Problems on three gas-fired power plant projects with fixed-price contracts forced Dallas-based Fluor Corp. to book a $124-million charge in 2017's second quarter.
CEO David. T. Seaton says some members of the power team "have exited" and that the trouble projects were all acquired by the same "pursuit team." He said the team had made estimating mistakes and errors involving craft labor productivity. Equipment problems also complicated the work.
The company appointed Simon Nottingham, who had previously worked in its oil and gas unit, to head all power construction.
The charge forced Fluor to lower its earnings estimate for for the year, disappointing one analyst at an Aug. 4th telephone briefing by the company where the matter was discussed. Fluor "blew up again," wrote Jaime Cook of Credit Suisse after the telephone briefing.
While Fluor had forecast fiscal year 2017 earnings per share in the $2.25 to $2.75 range, it now forecasts only $1.40 to $1.70 a share. Seaton took pains during the conference to explain that the company wasn't giving up on fixed-price power-related contracts. Fluor, which has had numerous recent years of profitability, has had troubles from time-to-time with unexpected charges. The company's backlog, although down somewhat, remains well stocked.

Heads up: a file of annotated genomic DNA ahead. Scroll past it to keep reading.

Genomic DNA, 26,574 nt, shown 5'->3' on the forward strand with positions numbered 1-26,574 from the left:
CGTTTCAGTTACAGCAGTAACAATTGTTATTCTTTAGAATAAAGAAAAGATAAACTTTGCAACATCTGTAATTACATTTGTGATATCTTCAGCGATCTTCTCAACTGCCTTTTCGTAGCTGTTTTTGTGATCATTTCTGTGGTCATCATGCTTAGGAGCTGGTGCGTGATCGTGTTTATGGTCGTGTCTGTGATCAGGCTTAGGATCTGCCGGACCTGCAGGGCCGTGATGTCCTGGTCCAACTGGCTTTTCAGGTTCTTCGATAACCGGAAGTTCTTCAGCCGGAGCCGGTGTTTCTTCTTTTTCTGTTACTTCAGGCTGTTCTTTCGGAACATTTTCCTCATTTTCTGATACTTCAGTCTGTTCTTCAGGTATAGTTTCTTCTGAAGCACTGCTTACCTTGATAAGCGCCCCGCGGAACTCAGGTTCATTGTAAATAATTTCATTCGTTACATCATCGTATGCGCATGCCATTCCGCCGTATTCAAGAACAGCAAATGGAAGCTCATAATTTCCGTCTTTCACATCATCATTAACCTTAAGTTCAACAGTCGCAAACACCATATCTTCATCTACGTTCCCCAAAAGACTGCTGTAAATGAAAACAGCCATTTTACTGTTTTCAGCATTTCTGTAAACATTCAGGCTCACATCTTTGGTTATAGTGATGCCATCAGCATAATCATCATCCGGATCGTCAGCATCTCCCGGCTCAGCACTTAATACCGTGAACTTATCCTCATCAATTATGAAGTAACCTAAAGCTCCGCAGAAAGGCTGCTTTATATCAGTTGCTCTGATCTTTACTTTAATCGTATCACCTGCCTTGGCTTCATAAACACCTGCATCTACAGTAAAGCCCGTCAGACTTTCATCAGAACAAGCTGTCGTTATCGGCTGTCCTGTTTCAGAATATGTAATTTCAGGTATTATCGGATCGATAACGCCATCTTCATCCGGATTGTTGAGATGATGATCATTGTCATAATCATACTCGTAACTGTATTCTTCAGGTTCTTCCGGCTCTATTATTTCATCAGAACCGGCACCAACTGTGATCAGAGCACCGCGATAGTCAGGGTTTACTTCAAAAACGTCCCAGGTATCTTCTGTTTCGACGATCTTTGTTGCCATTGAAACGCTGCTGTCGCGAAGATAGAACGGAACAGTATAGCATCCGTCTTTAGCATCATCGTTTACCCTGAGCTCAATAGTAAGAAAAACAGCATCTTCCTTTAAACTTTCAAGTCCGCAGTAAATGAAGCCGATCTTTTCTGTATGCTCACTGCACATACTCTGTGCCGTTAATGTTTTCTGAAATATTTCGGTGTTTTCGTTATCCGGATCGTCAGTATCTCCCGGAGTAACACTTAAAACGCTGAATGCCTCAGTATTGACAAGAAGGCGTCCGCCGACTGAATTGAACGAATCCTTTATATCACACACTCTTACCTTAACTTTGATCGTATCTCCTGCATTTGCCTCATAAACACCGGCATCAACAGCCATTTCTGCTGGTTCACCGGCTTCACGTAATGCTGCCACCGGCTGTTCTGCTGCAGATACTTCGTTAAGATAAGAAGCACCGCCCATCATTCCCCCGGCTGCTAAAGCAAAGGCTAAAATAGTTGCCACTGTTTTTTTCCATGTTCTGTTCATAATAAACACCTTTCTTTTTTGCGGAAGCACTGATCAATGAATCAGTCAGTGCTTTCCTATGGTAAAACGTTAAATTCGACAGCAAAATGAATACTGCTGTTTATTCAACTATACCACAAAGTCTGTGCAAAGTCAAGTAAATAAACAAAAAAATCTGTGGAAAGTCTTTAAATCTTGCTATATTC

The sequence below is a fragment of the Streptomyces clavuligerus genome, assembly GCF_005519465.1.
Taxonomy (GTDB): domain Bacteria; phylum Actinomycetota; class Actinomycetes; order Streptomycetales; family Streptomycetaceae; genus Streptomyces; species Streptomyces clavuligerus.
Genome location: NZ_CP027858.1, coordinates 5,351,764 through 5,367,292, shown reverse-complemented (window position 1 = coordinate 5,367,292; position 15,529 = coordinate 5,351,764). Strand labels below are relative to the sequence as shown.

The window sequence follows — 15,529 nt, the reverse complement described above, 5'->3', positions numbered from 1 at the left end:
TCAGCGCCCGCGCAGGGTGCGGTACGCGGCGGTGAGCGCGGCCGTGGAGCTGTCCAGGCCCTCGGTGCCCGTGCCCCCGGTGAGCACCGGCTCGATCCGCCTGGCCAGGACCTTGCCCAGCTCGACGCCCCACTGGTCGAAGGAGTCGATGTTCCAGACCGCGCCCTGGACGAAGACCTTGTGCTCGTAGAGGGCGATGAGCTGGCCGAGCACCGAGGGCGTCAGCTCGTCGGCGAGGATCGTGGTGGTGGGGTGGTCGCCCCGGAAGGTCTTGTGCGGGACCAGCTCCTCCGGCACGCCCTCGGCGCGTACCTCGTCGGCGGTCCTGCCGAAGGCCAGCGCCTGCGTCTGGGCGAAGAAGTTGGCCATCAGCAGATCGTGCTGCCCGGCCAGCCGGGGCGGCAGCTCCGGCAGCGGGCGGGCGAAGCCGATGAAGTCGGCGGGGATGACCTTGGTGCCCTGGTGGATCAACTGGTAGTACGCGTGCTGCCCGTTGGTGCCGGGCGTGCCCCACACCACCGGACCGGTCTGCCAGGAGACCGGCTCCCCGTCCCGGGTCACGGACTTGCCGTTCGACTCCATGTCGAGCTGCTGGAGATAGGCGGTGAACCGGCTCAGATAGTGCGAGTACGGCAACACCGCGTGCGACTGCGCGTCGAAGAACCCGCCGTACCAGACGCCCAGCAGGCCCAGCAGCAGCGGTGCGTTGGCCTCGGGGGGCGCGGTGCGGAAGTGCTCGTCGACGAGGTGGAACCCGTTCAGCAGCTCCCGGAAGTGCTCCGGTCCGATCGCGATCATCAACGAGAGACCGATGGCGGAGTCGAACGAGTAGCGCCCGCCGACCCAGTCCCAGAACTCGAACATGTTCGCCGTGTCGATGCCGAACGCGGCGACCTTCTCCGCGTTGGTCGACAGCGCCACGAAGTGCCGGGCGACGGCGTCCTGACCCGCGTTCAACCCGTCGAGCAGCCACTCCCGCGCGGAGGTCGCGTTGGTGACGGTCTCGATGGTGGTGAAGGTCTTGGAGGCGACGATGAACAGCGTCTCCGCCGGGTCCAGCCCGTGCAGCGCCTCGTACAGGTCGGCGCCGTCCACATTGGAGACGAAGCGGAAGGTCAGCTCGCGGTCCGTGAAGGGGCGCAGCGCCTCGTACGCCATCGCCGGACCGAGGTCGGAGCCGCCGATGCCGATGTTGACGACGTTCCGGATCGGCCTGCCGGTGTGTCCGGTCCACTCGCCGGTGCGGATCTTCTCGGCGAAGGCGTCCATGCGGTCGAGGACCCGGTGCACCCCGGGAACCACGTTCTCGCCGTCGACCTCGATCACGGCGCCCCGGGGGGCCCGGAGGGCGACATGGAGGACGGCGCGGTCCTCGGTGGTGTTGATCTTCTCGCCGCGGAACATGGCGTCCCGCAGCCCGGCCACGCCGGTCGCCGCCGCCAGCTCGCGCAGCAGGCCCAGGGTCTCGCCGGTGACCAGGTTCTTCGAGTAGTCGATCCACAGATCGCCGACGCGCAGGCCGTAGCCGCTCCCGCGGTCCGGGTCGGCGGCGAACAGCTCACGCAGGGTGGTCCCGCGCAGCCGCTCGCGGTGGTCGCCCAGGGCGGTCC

The problem projects are in various stages of completion.
"All three projects," Seaton explained, "had a fundamental problem. And the projects did not meet the original baseline assumptions due to improper estimating, craft productivity and equipment issues." All three of the projects, and another on which the company had taken a charge in 2015, were bid in 2014 and were based on next-generation turbines or steam generators that were first of a kind for Fluor, said Seaton. He hinted that the company could possibly recoup some of its costs.
"The quality control and completeness of these turbines delivered to the site were not in line with our bid assumptions, and we are pursuing our options." Fluor also announced that it is shutting its Charlotte office and consolidating power operations in Greenville.